DAILY PRESS BRIEFING BY THE OFFICE OF THE SPOKESMAN FOR THE SECRETARY-GENERAL
Department of Public Information . News and Media Division . New York
4 December 2002
The following is a near-verbatim transcript of today’s noon briefing by Fred Eckhard, Spokesman for the Secretary-General, and Richard Sydenham, Spokesman for the President of the General Assembly.
Briefing by Spokesman for Secretary-General
Good afternoon. Considerable disturbances took place in Dili in East Timor, Timor Leste, during the daylight hours of 4 December, with an estimated 600 individuals involved in violent demonstrations. These included some vandalism against Parliament offices, and the residence of the Prime Minister. Some stores and international hotels were targets of arson and looting. While final figures for casualties are not yet available, we understand that at least one Timorese has been killed, while others, including a member of the Government and at least two police officers, have been injured and at least 20 people have been brought to hospitals. Over 30 people have been detained as a result of the disturbances. And as of the close of the day, the situation had once again become calm.
At the request of the Prime Minister, military peacekeepers from the United Nations Mission of Support in East Timor (UNMISET) have been deployed in Dili to assist the Timorese and international police in maintaining order in the capital.
The Secretary-General calls on the Timorese political leadership to pursue its efforts to restore calm. UNMISET will continue to provide support as required.
Shortly after the initial violence, Kamalesh Sharma, the Secretary-General’s Special Representative, visited the Timor-Leste Parliament building, which had been damaged in the clashes.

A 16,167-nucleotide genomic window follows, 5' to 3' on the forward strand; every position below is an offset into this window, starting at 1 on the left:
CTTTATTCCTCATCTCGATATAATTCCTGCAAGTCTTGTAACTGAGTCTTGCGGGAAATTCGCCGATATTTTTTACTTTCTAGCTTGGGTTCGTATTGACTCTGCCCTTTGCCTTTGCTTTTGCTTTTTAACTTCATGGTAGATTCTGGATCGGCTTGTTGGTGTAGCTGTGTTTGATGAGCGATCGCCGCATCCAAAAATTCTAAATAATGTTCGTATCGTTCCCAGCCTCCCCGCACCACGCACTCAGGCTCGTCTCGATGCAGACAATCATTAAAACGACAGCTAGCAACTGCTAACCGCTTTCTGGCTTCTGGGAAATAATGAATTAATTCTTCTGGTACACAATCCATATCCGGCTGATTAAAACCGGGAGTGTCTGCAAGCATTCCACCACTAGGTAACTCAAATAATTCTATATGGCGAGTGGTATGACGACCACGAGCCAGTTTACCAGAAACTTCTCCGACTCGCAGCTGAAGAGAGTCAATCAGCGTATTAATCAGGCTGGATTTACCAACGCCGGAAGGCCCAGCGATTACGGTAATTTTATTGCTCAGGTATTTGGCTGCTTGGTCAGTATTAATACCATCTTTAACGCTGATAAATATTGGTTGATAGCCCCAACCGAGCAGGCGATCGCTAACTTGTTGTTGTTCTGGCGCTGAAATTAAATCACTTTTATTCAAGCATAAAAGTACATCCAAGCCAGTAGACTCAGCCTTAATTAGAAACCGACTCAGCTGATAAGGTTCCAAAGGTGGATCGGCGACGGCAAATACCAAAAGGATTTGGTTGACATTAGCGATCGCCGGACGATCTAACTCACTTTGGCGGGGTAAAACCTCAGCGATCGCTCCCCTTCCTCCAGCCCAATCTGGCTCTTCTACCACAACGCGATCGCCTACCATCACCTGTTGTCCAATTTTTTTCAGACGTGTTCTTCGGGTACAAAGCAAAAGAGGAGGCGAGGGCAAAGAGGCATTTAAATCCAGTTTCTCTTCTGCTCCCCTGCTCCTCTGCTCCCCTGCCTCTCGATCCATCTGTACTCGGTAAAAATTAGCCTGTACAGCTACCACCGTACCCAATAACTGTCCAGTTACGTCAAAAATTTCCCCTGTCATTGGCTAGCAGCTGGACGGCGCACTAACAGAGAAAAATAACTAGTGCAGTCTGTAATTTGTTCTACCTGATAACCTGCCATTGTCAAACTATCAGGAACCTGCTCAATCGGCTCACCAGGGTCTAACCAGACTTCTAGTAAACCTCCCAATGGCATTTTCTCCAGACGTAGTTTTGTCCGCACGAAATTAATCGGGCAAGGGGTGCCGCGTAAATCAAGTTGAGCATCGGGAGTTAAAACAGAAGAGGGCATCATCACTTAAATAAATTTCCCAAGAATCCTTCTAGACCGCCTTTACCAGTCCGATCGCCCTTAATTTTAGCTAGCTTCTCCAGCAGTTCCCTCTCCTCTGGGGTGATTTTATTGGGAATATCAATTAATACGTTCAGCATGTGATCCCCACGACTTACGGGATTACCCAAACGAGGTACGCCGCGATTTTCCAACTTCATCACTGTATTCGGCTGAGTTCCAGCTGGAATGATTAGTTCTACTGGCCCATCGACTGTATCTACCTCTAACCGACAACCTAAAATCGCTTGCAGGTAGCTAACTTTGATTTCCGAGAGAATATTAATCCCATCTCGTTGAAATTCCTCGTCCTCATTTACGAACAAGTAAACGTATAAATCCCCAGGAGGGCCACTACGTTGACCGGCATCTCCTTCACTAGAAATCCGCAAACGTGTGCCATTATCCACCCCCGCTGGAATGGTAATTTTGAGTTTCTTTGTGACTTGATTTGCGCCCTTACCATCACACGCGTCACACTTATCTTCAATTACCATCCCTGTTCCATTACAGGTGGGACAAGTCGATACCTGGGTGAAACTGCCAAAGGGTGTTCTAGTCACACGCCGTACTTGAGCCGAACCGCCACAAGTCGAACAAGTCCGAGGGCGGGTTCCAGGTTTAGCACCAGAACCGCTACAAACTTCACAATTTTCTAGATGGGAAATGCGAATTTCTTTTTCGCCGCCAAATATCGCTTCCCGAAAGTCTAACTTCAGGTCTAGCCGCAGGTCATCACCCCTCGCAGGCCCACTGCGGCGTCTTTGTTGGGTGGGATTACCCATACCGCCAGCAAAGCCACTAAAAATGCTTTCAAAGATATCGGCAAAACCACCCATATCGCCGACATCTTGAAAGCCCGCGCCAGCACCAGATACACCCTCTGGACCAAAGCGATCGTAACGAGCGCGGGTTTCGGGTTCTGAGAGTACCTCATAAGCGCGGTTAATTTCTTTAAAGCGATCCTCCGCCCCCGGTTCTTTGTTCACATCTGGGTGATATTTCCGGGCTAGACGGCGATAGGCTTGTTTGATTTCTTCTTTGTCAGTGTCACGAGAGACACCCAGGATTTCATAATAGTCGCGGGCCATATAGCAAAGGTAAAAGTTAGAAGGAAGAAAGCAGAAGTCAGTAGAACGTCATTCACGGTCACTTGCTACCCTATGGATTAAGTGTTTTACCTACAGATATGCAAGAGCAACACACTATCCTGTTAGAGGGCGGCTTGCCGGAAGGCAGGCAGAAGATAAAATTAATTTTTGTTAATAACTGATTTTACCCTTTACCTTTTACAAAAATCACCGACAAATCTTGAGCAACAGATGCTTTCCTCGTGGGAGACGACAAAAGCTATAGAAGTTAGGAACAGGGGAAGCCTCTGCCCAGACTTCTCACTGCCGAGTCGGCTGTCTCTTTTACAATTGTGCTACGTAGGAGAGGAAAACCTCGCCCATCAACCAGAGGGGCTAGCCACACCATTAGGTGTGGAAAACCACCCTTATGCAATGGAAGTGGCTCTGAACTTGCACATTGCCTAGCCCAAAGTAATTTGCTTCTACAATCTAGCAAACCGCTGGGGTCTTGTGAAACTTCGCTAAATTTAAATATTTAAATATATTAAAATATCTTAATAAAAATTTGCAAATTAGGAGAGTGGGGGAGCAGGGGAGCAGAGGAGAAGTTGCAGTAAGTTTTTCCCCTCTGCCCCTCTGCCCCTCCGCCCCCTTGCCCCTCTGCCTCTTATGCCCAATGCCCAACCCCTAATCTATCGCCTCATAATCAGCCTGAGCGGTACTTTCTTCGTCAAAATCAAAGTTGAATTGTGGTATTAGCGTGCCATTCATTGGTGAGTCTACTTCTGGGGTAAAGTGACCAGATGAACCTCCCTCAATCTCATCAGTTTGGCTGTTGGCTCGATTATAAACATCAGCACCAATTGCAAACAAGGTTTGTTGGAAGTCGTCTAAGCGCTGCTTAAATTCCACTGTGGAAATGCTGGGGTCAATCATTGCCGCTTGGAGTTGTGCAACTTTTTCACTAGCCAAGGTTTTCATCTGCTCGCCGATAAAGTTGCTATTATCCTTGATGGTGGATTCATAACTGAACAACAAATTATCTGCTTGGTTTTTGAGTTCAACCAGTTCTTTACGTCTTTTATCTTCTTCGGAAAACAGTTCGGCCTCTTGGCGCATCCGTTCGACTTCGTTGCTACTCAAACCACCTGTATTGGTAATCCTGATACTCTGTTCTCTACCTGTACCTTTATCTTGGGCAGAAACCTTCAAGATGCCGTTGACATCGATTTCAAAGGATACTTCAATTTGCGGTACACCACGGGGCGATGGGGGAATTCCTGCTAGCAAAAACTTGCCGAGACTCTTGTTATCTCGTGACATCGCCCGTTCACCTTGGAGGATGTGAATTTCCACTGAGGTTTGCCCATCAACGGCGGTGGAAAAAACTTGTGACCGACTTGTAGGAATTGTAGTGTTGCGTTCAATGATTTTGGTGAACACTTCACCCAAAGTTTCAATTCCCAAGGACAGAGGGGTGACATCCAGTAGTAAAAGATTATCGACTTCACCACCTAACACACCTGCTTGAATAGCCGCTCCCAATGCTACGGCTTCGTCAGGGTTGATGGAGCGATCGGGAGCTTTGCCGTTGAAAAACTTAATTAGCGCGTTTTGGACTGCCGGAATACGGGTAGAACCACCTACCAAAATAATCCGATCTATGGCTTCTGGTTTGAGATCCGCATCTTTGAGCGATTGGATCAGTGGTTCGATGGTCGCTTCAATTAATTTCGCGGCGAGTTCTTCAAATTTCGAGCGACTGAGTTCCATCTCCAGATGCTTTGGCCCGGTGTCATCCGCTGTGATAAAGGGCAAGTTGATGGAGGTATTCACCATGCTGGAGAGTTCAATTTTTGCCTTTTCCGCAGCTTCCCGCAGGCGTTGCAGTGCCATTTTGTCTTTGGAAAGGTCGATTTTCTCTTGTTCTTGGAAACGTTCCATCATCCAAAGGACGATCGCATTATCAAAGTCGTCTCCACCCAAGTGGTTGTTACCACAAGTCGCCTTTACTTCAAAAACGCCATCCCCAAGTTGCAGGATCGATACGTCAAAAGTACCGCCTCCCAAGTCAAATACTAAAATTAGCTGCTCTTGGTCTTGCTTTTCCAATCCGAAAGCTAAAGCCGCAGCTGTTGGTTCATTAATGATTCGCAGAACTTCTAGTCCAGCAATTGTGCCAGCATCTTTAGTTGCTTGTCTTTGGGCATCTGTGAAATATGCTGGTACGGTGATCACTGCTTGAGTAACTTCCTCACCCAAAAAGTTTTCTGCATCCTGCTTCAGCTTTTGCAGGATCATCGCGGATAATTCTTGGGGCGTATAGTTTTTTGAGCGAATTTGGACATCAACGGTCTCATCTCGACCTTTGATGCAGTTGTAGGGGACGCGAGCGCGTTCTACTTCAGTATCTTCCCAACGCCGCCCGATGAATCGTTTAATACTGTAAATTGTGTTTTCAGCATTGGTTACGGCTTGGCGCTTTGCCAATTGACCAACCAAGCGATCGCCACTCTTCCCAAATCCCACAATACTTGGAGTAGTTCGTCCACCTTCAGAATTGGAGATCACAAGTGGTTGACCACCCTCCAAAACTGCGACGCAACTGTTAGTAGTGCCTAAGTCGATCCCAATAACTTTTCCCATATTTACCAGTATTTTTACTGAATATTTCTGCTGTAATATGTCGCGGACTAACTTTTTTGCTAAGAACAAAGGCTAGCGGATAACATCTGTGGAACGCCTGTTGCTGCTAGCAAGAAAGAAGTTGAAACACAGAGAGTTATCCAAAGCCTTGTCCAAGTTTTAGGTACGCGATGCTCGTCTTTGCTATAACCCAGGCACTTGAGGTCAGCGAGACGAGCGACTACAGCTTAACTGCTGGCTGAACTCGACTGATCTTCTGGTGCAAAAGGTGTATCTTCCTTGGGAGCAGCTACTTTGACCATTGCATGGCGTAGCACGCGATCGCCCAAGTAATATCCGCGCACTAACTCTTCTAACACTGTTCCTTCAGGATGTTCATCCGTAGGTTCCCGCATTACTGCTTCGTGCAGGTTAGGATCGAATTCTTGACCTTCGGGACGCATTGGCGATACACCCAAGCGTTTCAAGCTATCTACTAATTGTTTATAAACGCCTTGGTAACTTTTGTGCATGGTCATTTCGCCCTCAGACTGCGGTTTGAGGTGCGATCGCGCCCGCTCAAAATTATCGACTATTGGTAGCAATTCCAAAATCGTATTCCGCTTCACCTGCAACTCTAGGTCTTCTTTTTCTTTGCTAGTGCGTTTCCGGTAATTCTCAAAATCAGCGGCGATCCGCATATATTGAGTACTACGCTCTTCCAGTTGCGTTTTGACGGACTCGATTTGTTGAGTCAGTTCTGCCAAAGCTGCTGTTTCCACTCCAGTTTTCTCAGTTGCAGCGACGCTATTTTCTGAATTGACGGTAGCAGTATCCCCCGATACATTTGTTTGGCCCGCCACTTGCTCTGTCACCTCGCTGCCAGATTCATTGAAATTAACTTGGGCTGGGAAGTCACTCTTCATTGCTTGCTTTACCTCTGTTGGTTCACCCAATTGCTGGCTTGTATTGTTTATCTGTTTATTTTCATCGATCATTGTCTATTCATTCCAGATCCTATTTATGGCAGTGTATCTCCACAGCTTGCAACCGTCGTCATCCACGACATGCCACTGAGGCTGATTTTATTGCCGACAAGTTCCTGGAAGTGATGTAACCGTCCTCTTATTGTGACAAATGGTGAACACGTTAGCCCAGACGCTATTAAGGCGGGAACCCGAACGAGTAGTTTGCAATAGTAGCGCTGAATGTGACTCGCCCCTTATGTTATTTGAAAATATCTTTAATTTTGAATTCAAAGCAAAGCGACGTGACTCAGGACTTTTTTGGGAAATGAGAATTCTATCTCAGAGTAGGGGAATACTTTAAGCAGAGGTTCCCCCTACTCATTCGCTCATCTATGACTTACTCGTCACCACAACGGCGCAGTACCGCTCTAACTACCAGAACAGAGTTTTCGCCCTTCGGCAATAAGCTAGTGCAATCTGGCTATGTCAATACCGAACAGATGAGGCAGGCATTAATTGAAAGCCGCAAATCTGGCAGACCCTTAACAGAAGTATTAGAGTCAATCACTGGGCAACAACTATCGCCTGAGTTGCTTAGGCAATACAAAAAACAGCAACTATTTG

Sharma expressed his concern at the injuries and loss of life that took place at the Parliament building. He asked for the immediate deployment of peacekeeping and police forces around the Parliament and the principal Government administrative building, and said the UN Mission would assist the Timorese Government in maintaining peace and security.
We have a briefing note from the UN Mission with more details.
Dimitri Perricos, the leader of the United Nations Monitoring, Verification and Inspection Commission (UNMOVIC) inspection team, briefed the press today in Baghdad on his team’s work by saying that they had inspected Al-Mutanna site. This was the site where Iraq had had a chemical weapons warfare programme and thousands of chemical weapons shells and agents had been destroyed by the UN weapons inspectors there in the past. The UNMOVIC team wanted to know if some shells containing mustard gas, which were left out at the site, were still stored there. Mr. Perricos said that, in fact, the team had found the shells stored at the site.
Jacques Baute, the IAEA Iraq Action Team leader, said that his team had conducted an inspection at the Tuwaitha site run by the Iraqi Atomic Energy Agency. The team inspected several major areas at the site for about five hours in order to review changes that had taken place since December 1998.
Responding to another question on the practicality of increasing the number of weapons inspectors, Mr. Perricos said that “we will be using a multiplicity of teams, utilizing multiple disciplines” to conduct weapons inspections in the coming weeks. The full briefing note from Baghdad is available upstairs, and you can pick it up in my office.
Also on Iraq, out on the racks is the 11th quarterly report to the Security Council from, Dr. Hans Blix, the Executive Director of the UN Monitoring, Verification and Inspection Commission (UNMOVIC). Blix will present the report to the Council this Friday afternoon in closed consultations. In the report, Blix reports on UNMOVIC’s activities from 1 September to 30 November.
Blix says that the first team of inspectors already in Iraq is to be followed by additional groups of inspectors drawn from the Commission’s roster of trained experts. UNMOVIC expects to have around 100 inspectors plus support staff in Iraq by the end of December. The report is now out on the racks.
**United Nations Relief and Works Agency (UNRWA)
The UN Relief and Works Agency for Palestine Refugees in the Near East, better known as UNRWA, today lodged a formal protest with the Israeli Ministry of Foreign Affairs at a new travel restriction imposed on international staff in the Gaza Strip.